User Experience

5 Ways to Enhance an Ecommerce Site for Tablets

Online retailers must design sites that work well and look great on tablets as those devices emerge as a favorite for online shoppers. Designing for tablets include adaptive layouts, touch-sensitive navigation, great images and graphics, and fast load times.

Some 25 percent of American’s now own and use a tablet computer like Apple iPad, Google Nexus 10, Samsung Galaxy Note, Amazon Kindle, and Microsoft Surface, according to an August 2012 report from the Pew Internet & American Life Project. Tablet adaption is outpacing smartphones’ growth rate from a few years ago, and there are many reports indicating that online shoppers like using tablets to make purchases or browse for future purchases.

Conscientious online retailers will want to redesign their stores to accommodate tablet shoppers. There are at least five things that merchants can do to make an ecommerce site look and work better on tablets.

Adapt to the Device

Years ago, website designers and developers would build several versions of a site, in fact, there was even a time when it was a good idea to build separate sites for Microsoft’s Internet Explorer and its primary competitor at the time, Netscape Navigator.

More recently, designers built completely separate versions of a site for mobile devices. These mobile sites frequently offered only some of the content available on the full version of the site.

This multisite trend was very frustrating for users who were familiar with the layout and features of a company’s “full site,” but who could not access those features or find what they wanted on the mobile (.mobi) version. Users wanted one web, if you will, for all devices.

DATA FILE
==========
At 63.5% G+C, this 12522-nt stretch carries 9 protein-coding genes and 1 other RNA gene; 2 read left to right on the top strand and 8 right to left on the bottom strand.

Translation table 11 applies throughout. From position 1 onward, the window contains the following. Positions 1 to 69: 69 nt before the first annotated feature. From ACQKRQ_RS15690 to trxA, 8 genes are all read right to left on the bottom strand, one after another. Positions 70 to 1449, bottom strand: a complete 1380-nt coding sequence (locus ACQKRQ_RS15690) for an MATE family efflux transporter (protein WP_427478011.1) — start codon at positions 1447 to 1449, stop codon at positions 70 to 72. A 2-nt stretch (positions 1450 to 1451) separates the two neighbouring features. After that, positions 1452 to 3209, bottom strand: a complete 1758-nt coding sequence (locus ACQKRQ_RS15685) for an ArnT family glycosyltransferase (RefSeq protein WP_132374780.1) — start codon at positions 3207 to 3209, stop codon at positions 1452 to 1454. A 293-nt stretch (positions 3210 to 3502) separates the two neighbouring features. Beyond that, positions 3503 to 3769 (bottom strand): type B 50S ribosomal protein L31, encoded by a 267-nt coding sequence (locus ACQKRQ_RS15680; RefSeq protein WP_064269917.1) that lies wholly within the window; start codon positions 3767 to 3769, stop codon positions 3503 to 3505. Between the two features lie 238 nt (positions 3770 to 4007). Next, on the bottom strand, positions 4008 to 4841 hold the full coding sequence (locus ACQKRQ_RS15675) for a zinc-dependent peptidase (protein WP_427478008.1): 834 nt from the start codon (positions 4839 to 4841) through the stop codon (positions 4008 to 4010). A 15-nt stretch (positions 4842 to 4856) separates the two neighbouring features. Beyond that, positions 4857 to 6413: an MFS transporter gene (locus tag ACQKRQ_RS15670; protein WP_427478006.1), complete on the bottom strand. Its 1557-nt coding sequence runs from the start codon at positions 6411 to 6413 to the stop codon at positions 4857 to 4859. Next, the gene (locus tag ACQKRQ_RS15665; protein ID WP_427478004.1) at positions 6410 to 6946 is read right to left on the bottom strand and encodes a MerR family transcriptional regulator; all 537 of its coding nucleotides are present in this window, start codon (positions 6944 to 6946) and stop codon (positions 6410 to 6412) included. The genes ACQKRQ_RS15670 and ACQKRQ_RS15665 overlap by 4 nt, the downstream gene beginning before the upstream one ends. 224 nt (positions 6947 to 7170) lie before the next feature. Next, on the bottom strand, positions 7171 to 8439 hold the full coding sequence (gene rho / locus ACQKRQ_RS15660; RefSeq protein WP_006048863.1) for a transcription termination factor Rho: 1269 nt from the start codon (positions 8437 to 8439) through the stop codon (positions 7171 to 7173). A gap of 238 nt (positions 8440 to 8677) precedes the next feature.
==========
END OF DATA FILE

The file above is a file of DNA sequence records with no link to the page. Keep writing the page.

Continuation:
Thus, a better approach for presenting a good looking site to tablet — or other mobile — users is to build a one that responds to the size of the client device or window and adapts some of the content to provide a mobile browsing experience.

In responsive design, the developer or designer uses flexible layouts — frequently flexible grids — in conjunction with CSS features like media queries to build pages that respond to the user’s environment, including screen orientation, and interaction or behavior.

In a well-planned responsive or adaptive design, there is continuity between the layouts, where smaller, faster-loading versions of some content may be used in the mobile environment. Or some content can be held back and then added via Ajax when a user requests it, but the site, whether displayed on an iPad or a desktop is still the same, with the same features, and a similar layout.

An excellent example can be seen in the United Pixelworkers website. This retail site is changes its size as it is viewed in different devices, but it uses consistent layout style, graphics, and features.

The United Pixelworkers site renders well on all devices.

The United Pixelworkers site renders well on all devices.

Provide Finger-friendly Navigation